News Roundup for November 14, 2019

November 14, 2019

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J Street in the News

EU Court Ruling on Labeling Affirms Vital Distinction Between Israel and the Occupied Territory, J Street
“This ruling is an important affirmation of what is already clear under both international and Israeli law: There is an important distinction between the State of Israel and the occupied territory it controls over the Green Line.”

Top News and Analysis

Israel, Islamic Jihad truce appears holding despite rockets, AP
A cease-fire between Israel and Gaza’s Islamic Jihad militant group appeared to be holding Thursday despite an earlier barrage of rocket fire that briefly disrupted a truce to end two days of intense fighting that killed at least 34 Palestinians, including three women and eight children, and paralyzed parts of Israel. Before the truce was announced, a pre-dawn Israeli airstrike killed eight members of the same family in Gaza. Among them were five children, the youngest being 7 years old.

Fragile Gaza ceasefire signals resumption of Gantz-Netanyahu political battle, Times of Israel
Raoul Wootliff writes, “The Thursday morning ceasefire reached between Israel and the Palestinian Islamic Jihad terror group in the Gaza Strip will likely, eventually, put an end to the latest intense cross-border fighting. But it also threatened to reignite a very different battle being fought on the political front lines, one that has seen a lull in hostilities during the escalation in the south.”


Liberman: Netanyahu said no to unity; Blue and White hasn’t given a clear yes, Times of Israel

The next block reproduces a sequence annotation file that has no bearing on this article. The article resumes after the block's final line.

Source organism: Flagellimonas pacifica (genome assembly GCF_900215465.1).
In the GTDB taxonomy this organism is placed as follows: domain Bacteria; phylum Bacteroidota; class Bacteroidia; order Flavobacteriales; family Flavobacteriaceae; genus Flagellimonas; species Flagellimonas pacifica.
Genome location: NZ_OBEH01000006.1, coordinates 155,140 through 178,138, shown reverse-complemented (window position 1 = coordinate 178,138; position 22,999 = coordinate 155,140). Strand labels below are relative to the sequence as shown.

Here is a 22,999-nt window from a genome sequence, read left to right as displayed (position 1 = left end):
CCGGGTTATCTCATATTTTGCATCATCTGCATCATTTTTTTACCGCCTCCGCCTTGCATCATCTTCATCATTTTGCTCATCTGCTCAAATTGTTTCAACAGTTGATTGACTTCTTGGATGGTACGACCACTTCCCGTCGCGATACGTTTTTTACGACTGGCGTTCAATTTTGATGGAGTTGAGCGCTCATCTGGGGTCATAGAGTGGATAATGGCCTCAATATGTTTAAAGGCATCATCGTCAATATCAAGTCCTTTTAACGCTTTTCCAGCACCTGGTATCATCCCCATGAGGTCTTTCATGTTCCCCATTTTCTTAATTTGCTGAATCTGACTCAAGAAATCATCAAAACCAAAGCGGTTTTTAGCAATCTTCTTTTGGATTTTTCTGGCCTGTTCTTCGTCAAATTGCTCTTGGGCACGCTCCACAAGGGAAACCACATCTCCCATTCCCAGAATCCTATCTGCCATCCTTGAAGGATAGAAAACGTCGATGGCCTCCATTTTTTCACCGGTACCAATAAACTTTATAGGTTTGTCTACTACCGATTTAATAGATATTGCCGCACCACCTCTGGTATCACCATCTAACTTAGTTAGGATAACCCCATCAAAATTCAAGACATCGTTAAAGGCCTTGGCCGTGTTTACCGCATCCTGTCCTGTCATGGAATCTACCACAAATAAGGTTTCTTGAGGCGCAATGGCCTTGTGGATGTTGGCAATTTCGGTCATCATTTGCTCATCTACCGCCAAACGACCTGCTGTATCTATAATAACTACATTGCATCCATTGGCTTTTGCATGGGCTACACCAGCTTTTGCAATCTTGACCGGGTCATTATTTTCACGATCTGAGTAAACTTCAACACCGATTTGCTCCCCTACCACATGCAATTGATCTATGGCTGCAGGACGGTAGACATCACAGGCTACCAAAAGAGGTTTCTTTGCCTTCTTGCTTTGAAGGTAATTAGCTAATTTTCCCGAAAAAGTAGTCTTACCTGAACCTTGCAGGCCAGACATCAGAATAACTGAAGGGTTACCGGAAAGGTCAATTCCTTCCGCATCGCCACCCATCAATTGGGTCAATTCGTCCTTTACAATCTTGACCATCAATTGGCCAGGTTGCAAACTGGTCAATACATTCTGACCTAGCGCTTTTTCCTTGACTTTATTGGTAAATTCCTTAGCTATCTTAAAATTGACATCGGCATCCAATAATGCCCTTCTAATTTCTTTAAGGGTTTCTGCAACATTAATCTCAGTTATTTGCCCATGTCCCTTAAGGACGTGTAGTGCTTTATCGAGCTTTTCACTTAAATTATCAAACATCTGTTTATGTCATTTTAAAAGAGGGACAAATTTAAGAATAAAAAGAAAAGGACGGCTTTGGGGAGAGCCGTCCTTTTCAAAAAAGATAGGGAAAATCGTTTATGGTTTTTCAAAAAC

Concluding a Thursday meeting with MK Benny Gantz, Yisrael Beytenu chair MK Avigdor Liberman hinted at disagreements at the top of Blue and White, saying that all leaders from the party must announce they accept President Reuven Rivlin’s unity plan. “What is missing for me is a clear announcement from all the leaders of Blue and White that they are accepting the president’s plan,” Liberman said, standing next to Gantz in the lobby of the Kfar Maccabiah Hotel in Ramat Gan.

Behind the Scenes of the Israeli Decision That Reignited the Gaza Front, Haaretz
That he was killed now, defense officials said, wasn’t because he had suddenly become more dangerous; it was mainly a question of opportunity. But they are hopeful his death will restore the quiet needed for a longer-term agreement between Israel and Hamas.

US condemns ‘anti-Israel bias’ in EU court verdict on settlement labeling, Times of Israel
The US State Department on Wednesday condemned the European Court of Justice’s ruling a day earlier that determined that settlement products need to be labeled as such.

Rights groups: Israeli decision to deport Shakir triggers fears, Al Jazeera
“The Shakir case has triggered fears that human rights activists and other critics of the Israeli government could face a similar fate,” said Saleh Higazi, deputy director of Amnesty International for the Middle East and North Africa.

Israel rejects ‘unacceptable’ EU court decision on settlement labeling, Times of Israel
Israel on Tuesday condemned as politically motivated and discriminatory a decision by the European Court of Justice that determined that Israeli goods made in the settlements must be labeled as such.

Israel-Gaza fighting distresses residents within rockets’ reach, DW